The Federal Reserve has been hobbled by at least two major shortcomings that were primarily responsible for the current and several previous credit crises. Its failure to spot the importance of changing financial markets and its commitment to laisser faire economics were big mistakes and justify a fundamental overhaul of the Fed.
Bill Bonner puts it well over at FleetStreetInvest.co.uk:
How about that? America’s largest car company is going to be state-owned… nationalized… presided over by the federal bureaucrats.
It’s just a part of the shift away from the free market and towards an un-free market. Free market capitalism has failed, say the pundits. Let’s give the feds a chance.
Even Henry Kaufman, writing in today’s Financial Times, says that the Fed’s “libertarian dogma” prevented it from controlling the banks properly.
But the Fed is hardly a libertarian organization. It’s a banking cartel. As a cartel, it looks out for its member banks – and doesn’t hesitate to use state power to do so. There is nothing libertarian about it… and no dogma associated with it – except as Greenspan’s eyewash – that is even vaguely libertarian.
The Fed colluded with member banks to fix interest rates. In so doing, it helped create the biggest bubble in credit the world had ever seen. It was a terrible thing for the average fellow – who was lured deep into debt by rising house prices and cheap credit. But it was a great thing for the members of the Federal Reserve cartel. Profits in the financial sector – notably, the big Wall Street investment banks – soared.
But bankers are vulnerable to too much of a good thing – just like everyone else. Soon, they made the classic Wall Street mistake – they came to believe their own hype. Not only did they gin up trillions of dollars’ worth of preposterous financial instruments… they actually bought these debt bombs from each other.
This posed a grave danger to the nation’s economy… and to the banking system. Henry Kaufman claims the regulators dropped the ball because they put too much faith in the free market. But the regulators were little more than front men for the banks themselves. After Alan Greenspan came Henry Paulson as head of the Fed. He was probably still replying to messages at his old address when the crisis began. And the head of the New York Fed – now, US Treasury Secretary Tim Geithner – was elected to his post by the very institutions he was supposed to be overseeing.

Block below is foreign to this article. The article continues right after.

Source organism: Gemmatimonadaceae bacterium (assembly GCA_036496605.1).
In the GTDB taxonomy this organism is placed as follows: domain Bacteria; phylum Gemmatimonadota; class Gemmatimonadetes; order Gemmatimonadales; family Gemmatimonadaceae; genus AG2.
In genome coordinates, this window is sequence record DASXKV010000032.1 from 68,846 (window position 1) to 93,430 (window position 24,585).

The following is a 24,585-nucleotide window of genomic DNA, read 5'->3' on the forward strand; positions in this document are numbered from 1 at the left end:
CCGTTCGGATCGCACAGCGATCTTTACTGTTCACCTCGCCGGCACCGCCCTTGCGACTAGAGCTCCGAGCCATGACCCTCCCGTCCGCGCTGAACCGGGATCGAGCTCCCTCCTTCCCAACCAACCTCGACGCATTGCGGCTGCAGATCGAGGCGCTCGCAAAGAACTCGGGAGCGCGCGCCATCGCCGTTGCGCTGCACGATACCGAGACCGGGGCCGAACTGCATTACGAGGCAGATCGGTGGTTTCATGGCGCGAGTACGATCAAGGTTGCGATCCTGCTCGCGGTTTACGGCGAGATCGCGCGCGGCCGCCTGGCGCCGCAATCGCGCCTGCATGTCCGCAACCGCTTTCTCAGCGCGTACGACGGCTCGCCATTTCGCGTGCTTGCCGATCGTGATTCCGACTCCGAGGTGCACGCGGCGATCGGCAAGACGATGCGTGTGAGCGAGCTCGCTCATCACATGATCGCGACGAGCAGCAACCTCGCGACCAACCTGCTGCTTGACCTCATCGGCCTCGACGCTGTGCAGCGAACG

Neither of them was about to stop the party; they and their friends were having too much fun.
I agree it was inconsistency which helped lead to this. You can’t supercharge an industry and remove the governors (regulations) and not expect shit to hit the fan eventually.
Let’s be consistent. Remove the supercharger. Remove the governors. Stop tweaking with a system you can’t possibly control and leave it be. Get rid of the Federal Reserve and it’s monoply on interest rates and money and credit creation. Remove it’s monopoly on legal tender. Treat fractional reserve banking as the fraud it is (in its current form anyway). Allow the bubble created “too big to fail” failures to fail and go into bankruptcy. Oh and stop handing out our grandchildren’s future tax dollars on failed institutions.
Speaking of which… yesterday Obama said that the government should spend as much on R&D as on the military. On Slashdot someone asked why when we are already in debt would we be spending money on something that would help us but costs would be placed on our children. A response was that it would more likely help them because the advancements would come out later.
My question is… what moral authority does this guy have spending future generations money (which will be forcefully taken from them) regardless of who it will directly effect? Is that not taxation without representation? They have had no say in the matter. Why not let the bureaucrat tyrants of their own time decide how best to steal from them?